In Maryland, eminent domain gives the government the power to take your property, even if you don’t want to sell. But under the Fifth Amendment, eminent domain must be for a “public use,” which traditionally meant projects like roads or bridges. Meanwhile, the government must pay the owners “just compensation” for their property.
The Supreme Court Decision, Kelo v. New London, Made It Much Easier to Abuse Eminent Domain
Unfortunately, the U.S. Supreme Court gutted federal protection against unconstitutional eminent domain when it handed down its decision in Kelo v. New London in 2005. By a vote of 5-4, the Supreme Court dramatically expanded the definition of “public use” to include private economic development. In other words, local governments can condemn homes and businesses and transfer them to new owners if government officials think that the new owners will produce more taxes or jobs with the land.
As Justice Sandra Day O’Connor warned in her dissent: “The specter of condemnation hangs over all property. Nothing is to prevent the State from replacing any Motel 6 with a Ritz-Carlton, any home with a shopping mall, or any farm with a factory.”
Maryland Responds to KElo
Although Maryland lawmakers filed more than 40 bills addressing eminent domain after Kelo, only one bill (SB 3) was enacted. This modest reform requires condemners to proceed within four years of authorization or the authorization expires and raises caps on various compensation arrangements. An expiration on condemnation authorizations may reduce speculative and unnecessary condemnations, as well as help property owners avoid years of uncertainty surrounding a proposed project.
However, Maryland needs much tougher reform, including stronger property rights protections in the state constitution. The state must also repeal provisions in the Maryland Constitution that authorize quick-take condemnations as well as eminent domain “for development or redevelopment” in Baltimore.
In 2007, the Maryland Court of Appeals, the state’s highest court, issued two rulings that further restricted eminent domain for private development. In Mayor & City Council of Baltimore v. Valsamaki, the court ruled that the condemnor bears the burden of proof in showing “immediate need” for a quick-take procedure and found there was “sparse evidence” for the condemnation.
Later that same year, the Maryland Court of Appeals reaffirmed the principle that the government must prove that serious conditions exist to justify quick-take condemnations. “The use of quick-take should always be subject to close scrutiny as to the purpose for its use,” the court held in Sapero v. Mayor & City Council of Baltimore. “In the case of such limited proceedings, it is the City’s responsibility to provide evidence of the actual exigency or emergency for such an immediate taking.”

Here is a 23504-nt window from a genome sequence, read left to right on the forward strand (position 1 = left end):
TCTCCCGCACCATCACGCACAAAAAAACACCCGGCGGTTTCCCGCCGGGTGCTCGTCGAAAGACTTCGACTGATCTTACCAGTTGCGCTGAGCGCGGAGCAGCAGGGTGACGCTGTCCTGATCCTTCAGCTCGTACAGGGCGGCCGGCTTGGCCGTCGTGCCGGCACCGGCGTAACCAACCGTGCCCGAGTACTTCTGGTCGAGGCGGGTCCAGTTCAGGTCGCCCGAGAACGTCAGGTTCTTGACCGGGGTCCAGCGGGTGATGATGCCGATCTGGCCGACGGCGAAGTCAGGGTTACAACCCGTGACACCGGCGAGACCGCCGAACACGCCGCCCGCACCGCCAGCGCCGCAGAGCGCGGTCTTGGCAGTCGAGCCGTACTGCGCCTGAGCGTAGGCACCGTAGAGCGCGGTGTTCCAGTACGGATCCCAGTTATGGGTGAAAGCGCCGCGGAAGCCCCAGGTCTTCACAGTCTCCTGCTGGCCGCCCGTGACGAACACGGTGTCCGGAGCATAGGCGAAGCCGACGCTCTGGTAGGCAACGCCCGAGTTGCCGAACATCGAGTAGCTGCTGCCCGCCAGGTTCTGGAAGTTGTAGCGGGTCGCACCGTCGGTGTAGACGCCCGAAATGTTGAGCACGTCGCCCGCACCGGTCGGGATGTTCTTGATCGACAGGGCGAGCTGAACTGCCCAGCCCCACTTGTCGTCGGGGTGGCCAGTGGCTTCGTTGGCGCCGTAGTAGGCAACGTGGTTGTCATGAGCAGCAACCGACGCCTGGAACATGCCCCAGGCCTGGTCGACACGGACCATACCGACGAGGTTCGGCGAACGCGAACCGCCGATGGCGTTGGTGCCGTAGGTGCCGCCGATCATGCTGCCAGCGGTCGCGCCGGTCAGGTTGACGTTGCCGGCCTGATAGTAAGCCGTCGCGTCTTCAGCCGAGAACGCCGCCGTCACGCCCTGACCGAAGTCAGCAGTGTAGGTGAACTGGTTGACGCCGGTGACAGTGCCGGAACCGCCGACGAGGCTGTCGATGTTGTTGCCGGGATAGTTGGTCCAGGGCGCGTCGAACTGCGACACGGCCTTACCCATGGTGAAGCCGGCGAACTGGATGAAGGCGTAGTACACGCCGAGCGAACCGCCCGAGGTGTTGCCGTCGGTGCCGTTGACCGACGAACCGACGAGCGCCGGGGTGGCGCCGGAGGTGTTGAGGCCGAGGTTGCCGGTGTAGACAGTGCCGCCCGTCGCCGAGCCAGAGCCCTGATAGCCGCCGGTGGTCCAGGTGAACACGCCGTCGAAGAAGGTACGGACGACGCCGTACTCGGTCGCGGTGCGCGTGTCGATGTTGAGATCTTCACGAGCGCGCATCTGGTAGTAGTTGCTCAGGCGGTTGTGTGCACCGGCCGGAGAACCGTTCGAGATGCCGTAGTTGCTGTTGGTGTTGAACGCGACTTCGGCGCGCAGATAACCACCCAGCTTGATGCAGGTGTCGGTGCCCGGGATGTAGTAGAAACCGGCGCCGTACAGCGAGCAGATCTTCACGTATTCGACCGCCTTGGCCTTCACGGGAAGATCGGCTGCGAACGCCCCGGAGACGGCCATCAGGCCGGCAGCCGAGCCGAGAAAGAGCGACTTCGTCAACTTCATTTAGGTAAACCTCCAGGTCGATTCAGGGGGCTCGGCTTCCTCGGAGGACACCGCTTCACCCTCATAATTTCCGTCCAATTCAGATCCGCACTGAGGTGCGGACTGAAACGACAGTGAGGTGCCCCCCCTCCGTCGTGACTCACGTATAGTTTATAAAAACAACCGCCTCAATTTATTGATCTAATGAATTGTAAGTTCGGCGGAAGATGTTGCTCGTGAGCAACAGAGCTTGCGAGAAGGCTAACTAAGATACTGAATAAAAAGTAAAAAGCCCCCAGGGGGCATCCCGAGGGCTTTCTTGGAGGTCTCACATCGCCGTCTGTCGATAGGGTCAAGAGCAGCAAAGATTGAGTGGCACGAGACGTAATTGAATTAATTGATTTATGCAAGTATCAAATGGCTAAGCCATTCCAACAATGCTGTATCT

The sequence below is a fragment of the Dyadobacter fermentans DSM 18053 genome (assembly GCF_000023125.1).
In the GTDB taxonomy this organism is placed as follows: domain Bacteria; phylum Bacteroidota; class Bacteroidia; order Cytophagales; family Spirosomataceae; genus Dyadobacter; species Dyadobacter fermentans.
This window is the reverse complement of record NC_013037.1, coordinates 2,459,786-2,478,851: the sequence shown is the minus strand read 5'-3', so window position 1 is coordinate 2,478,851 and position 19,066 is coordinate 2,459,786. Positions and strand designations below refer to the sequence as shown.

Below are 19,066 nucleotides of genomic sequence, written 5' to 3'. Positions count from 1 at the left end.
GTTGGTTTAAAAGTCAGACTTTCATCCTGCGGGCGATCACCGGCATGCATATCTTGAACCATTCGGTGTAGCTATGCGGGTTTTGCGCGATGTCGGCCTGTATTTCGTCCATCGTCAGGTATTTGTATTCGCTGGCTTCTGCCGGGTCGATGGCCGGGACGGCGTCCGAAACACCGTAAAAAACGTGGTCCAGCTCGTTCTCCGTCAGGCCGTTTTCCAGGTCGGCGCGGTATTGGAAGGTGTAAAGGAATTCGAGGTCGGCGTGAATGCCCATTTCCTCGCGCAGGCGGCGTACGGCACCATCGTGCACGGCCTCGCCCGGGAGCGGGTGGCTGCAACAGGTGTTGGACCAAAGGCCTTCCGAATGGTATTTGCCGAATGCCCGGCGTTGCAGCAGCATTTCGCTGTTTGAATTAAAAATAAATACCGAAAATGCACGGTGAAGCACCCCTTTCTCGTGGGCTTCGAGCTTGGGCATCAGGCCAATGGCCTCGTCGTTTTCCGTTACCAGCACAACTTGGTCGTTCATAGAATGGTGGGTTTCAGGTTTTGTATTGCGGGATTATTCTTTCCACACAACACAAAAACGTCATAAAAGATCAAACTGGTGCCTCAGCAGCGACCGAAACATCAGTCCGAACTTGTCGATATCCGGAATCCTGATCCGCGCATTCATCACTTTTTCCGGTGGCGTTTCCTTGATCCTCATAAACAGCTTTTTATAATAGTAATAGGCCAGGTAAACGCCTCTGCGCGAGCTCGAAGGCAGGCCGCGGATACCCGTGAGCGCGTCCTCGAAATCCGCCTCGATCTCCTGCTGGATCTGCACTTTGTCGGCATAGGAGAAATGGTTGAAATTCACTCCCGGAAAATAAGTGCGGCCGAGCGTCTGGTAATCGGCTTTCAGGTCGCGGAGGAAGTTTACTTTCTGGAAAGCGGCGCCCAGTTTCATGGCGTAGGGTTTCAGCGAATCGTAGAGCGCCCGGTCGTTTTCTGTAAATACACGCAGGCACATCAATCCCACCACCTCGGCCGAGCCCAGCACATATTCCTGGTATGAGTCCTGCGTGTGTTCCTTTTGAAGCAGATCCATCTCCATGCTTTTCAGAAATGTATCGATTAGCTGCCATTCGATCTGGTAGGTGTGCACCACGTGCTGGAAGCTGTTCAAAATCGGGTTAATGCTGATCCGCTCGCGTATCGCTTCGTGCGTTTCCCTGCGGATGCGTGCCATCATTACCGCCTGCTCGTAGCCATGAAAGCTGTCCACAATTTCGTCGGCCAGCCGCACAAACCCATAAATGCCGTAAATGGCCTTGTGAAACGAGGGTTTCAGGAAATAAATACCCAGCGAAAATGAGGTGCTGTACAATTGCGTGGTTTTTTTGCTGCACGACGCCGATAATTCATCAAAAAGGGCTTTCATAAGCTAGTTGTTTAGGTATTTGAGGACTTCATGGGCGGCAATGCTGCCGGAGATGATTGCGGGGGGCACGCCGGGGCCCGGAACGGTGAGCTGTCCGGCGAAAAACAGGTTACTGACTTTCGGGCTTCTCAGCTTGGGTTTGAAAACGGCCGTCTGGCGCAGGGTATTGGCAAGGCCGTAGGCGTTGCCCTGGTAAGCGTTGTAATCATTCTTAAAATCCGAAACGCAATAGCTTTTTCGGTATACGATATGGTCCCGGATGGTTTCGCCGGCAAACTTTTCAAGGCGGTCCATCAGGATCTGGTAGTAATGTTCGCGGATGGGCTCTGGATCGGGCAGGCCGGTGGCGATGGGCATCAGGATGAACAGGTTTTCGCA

Based on its legislative reform and state court rulings, Maryland receives a D for its protections against eminent domain.
Is the Government Trying to Take Your Home or Business with Eminent Domain?
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Even if the Institute for Justice cannot take your case, IJ has created the Eminent Domain Abuse Survival Guide to help people fight back. These methods for grassroots activism can be enormously successful. Through community organizing and activism alone, the Institute for Justice has teamed up with local communities to help save nearly 20,000 homes and small businesses from condemnation or being labeled as “blighted” or “in need of redevelopment,” the precursor to eminent domain in many states.
Eminent Domain Facts
Myths about eminent domain abound. Here are the facts:
Eminent Domain is Not a “Last Resort”
Eminent domain is not just abused when people lose their homes in court. It is also abused when a home or business owner sells under the threat of condemnation. The government’s ability to condemn property is so ominous that the mere threat of eminent domain influences all “negotiations.”
Truly voluntary negotiation is impossible when one party has the power to get what it wants no matter what; if the government can take any property it wants, owners have no real power in negotiation. So when officials say they will use eminent domain only as a last resort, it simply means they will use force to take people’s property against their will if they do not agree on a price.
Economic Development Does Not Need Eminent Domain
Projects that use eminent domain often fail to live up to their hype and can end with vacant lots and empty promises. By imposing tremendous costs (both social and economic) in the form of lost communities, uprooted families and destroyed small businesses, eminent domain often thwarts, rather than helps, economic growth. Instead of seizing private property, cities can streamline regulatory barriers, like permitting and zoning laws, and usher in development without eminent domain.
Eminent Domain Harms Vulnerable Communities
Communities targeted by eminent domain for private development are much more likely to be communities of color, while residents are much more likely to live at or below the poverty line and have lower levels of income and education than surrounding neighborhoods, according to research by the Institute for Justice. Cities often target these communities for condemnations, as government officials know the residents there rarely have the political clout or the financial means to fight back.